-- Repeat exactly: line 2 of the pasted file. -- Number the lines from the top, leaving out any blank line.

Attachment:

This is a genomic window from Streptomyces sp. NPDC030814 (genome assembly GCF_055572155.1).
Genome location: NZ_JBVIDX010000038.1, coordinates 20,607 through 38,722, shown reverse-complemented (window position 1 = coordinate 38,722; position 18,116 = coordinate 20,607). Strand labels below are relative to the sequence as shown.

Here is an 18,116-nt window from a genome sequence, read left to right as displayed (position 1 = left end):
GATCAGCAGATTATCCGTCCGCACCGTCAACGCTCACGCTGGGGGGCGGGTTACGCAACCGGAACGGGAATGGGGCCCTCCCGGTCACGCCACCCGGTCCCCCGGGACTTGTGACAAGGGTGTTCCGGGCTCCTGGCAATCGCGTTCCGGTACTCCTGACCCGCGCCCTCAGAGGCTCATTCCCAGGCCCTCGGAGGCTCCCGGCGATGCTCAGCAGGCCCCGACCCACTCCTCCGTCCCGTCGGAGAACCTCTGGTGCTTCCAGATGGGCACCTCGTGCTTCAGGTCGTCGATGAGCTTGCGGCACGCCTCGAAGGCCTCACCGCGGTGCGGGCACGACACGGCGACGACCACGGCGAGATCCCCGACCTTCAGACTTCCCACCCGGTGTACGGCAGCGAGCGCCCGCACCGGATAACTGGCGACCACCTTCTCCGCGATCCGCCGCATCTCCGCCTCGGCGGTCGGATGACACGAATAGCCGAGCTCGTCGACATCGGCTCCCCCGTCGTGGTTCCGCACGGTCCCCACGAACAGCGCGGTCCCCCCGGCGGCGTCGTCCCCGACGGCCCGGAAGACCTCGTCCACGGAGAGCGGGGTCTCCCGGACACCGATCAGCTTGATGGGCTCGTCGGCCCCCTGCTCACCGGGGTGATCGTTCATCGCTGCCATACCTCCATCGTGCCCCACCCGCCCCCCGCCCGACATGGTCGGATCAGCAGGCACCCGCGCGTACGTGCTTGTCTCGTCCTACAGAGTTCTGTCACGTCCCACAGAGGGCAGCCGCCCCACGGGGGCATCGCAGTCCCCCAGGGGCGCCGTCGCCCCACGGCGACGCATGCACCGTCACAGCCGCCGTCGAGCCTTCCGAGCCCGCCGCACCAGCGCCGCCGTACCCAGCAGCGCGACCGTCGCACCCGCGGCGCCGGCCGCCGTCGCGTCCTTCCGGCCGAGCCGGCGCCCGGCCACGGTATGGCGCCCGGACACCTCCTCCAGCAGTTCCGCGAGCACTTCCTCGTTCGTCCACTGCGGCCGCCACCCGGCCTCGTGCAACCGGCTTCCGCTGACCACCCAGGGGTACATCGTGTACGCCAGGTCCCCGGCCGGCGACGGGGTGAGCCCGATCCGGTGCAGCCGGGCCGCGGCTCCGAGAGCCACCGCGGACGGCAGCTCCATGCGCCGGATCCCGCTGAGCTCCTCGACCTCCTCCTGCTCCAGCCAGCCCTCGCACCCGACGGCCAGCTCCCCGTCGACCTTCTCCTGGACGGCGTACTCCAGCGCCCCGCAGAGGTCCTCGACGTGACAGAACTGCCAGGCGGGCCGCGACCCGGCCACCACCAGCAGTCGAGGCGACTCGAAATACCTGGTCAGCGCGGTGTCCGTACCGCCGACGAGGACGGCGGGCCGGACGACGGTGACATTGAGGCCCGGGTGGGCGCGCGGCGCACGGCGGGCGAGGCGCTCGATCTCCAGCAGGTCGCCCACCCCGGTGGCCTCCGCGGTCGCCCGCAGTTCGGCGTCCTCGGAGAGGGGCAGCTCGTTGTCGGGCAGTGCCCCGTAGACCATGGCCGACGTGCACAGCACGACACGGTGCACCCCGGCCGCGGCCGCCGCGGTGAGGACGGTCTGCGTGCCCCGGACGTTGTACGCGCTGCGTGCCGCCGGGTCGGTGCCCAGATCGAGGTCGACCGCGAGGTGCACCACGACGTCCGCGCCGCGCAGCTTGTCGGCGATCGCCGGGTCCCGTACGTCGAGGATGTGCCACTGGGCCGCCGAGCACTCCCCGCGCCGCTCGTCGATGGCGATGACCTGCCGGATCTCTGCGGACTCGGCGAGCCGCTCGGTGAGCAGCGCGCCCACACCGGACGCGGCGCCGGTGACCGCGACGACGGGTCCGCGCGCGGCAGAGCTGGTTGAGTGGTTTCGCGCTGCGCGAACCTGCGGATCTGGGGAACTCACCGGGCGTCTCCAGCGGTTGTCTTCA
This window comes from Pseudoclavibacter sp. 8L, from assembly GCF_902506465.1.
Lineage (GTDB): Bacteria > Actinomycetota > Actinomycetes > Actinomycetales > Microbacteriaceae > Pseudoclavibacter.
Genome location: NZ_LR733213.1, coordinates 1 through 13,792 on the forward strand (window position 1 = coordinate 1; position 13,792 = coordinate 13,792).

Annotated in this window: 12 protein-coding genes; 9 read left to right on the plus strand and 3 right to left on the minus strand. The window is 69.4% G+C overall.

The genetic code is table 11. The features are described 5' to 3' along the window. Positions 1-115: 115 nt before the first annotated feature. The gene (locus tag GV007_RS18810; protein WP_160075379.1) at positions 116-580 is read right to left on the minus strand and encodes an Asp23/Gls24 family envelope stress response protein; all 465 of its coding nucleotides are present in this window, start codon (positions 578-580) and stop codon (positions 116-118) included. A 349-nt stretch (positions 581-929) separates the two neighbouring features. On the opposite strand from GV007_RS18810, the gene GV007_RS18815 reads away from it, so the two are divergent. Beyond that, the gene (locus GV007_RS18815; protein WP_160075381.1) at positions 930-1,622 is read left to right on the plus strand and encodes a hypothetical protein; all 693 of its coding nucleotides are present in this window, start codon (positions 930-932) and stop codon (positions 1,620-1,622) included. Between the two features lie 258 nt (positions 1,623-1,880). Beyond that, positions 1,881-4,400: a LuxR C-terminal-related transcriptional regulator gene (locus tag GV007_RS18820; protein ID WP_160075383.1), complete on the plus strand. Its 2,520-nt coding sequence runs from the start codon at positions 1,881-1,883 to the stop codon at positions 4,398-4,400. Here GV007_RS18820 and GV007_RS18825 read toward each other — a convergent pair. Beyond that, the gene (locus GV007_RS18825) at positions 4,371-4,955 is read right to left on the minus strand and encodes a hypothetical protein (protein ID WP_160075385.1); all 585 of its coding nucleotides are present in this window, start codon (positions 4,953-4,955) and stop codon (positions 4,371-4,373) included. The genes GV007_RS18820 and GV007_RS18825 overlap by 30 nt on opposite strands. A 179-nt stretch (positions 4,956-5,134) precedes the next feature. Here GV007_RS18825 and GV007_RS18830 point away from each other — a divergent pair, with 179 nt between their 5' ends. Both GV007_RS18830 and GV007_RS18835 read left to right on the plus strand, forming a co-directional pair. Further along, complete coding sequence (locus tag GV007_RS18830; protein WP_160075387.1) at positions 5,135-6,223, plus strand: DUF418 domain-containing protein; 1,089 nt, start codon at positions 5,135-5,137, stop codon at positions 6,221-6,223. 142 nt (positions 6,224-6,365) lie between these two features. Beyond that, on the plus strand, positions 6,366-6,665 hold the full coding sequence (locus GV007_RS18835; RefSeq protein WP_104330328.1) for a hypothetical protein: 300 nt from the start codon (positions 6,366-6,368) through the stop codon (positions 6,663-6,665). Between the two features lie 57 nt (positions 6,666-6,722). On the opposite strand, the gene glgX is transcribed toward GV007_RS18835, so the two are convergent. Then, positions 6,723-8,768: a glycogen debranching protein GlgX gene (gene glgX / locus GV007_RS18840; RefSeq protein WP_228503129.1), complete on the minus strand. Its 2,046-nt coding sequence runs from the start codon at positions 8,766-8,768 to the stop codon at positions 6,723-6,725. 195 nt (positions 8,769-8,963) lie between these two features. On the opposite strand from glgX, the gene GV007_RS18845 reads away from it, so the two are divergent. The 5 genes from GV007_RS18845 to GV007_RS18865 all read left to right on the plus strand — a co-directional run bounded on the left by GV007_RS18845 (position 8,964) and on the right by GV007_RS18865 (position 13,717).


Genome location: NZ_JBVIDX010000038.1, coordinates 20,607 through 38,722, shown reverse-complemented (window position 1 = coordinate 38,722; position 18,116 = coordinate 20,607). Strand labels below are relative to the sequence as shown.